KOH (423 mg, 7.6 mmol) was dissolved in 20 mL of H2O, and then, 80 mL of ethanol and compound 2 (1.42 g, 1.9 mmol) were added consecutively. The mixture was stirred at reflux overnight. The reaction mixture was allowed to cool to room temperature, acidified with 2 M HCl, and filtered through a Buchner funnel to obtain the desired product 3 as a white powder (1.23 g, yield 90%). 1H NMR (400 MHz, CDCl3) δ (ppm): 8.08 (s, 1 H, ArH), 7.90–7.92 (m, 4 H, ArH), 7.84 (s, 1 H, ArH), 4.95 (s, 2 H, CH2COO), 4.32–4.37 (m, 10 H, OCH2), 2.04–2.05 (m, 10 H, CH2), 1.66–1.68 (m, 10 H, CH2), 1.47–1.50 (m, 20 H, CH2), 1.03–1.05 (m, 15 H, CH3). 13C NMR (CDCl3, 100 MHz) δ (ppm): 170.73, 149.59, 149.20, 149.06, 148.82, 148.63, 146.77, 126.02, 124.33, 123.47, 123.36, 123.07, 122.80, 112.35, 107.64, 107.15, 106.80, 106.33, 106.10, 69.87, 69.72, 69.63, 69.46, 69.36, 69.30, 31.69, 31.61, 29.43, 29.38, 29.36, 29.11, 25.86, 25.84, 25.78, 22.68, 22.61, 14.09. HRMS (ESI-TOF): calculated for C50H74O8 [M − H], 801.5311; found: 801.5301.

But-2-yne-1,4-diylbis(2-((3,6,7,10,11-pentahexyloxytriphenylen-2-yl)oxy)acetate) 4

Compound 3 (2 g, 2.25 mmol), 1,4-butynediol (96 mg, 1.1 mmol), DCC (513 mg, 2.5 mmol), and DMAP (60 mg) were dissolved in 20 mL of dry dichloromethane, and the resulting mixture was stirred at room temperature for 12 h. After removing the by-product via filtration, the filtrate was concentrated in vacuo, and the residue was purified by column chromatography (silica gel, eluting with DCM/petroleum (2[thin space (1/6-em)]:[thin space (1/6-em)]1)) followed by recrystallization from the mixed solvents ethyl acetate/ethanol (v/v = 1[thin space (1/6-em)]:[thin space (1/6-em)]5) to obtain the pure compound 4 as a white solid (1 g, 54%, Colh 122 °C Iso). 1H NMR (400 MHz, CDCl3) δ (ppm): 7.96 (s, 2 H, ArH), 7.79–7.83 (m, 10 H, ArH), 4.87 (s, 4 H, ArOCH2COO), 4.78 (s, 4 H, COOCH2), 4.20–4.25 (m, 20 H, OCH2), 1.91–1.95 (m, 20 H, CH2), 1.54–1.57 (m, 20 H, CH2), 1.37–1.42 (m, 40 H, CH2), 0.90–0.94 (m, 30 H, CH3). 13C NMR (CDCl3, 100 MHz) δ (ppm): 168.55, 149.31, 149.11, 149.05, 148.87, 148.81, 146.87, 125.28, 124.05, 123.36, 123.29, 123.26, 123.08, 110.94, 107.50, 107.17, 106.94, 106.76, 106.49, 80.76, 69.77, 69.71, 69.50, 69.31, 69.29, 67.61, 52.56, 31.69, 31.66, 29.42, 29.39, 29.29, 25.86, 22.67, 14.08. MALDI-MS: calculated for C104H150O16 [M]+, 1655.0924; found: 1655.0924.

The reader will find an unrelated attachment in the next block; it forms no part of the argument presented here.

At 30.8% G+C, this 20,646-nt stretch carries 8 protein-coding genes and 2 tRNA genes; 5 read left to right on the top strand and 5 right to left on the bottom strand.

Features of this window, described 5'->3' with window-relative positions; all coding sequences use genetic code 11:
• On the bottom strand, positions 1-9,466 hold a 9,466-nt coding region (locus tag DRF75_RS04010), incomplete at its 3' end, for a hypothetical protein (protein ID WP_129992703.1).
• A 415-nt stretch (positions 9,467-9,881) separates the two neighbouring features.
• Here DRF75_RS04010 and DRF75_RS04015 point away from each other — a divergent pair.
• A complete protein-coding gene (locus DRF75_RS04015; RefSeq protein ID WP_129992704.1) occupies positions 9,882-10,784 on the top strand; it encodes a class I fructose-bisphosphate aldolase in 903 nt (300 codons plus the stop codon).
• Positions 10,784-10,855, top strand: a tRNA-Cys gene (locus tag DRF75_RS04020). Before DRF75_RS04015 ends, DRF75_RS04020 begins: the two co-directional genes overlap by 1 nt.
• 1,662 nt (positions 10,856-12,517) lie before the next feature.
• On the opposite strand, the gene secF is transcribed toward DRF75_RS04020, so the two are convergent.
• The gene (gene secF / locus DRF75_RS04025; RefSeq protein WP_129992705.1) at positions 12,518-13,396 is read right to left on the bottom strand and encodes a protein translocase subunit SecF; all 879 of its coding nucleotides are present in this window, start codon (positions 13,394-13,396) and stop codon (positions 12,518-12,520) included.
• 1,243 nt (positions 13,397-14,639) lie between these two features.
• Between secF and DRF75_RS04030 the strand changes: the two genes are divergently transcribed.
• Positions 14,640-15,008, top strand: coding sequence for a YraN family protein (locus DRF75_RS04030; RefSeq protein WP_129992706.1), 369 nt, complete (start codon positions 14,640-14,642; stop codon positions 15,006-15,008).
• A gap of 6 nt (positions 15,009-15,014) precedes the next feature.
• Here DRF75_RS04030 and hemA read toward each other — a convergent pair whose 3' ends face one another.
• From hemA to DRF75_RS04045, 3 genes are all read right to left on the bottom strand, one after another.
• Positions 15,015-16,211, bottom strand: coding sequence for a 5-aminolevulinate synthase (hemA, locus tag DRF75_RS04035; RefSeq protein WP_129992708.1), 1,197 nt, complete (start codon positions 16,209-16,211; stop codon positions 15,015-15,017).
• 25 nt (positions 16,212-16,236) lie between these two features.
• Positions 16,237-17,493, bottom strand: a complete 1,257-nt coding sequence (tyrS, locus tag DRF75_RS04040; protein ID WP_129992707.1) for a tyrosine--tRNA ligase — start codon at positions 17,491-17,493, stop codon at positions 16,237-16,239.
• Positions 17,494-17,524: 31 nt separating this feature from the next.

1,4-Diazidobutane 6a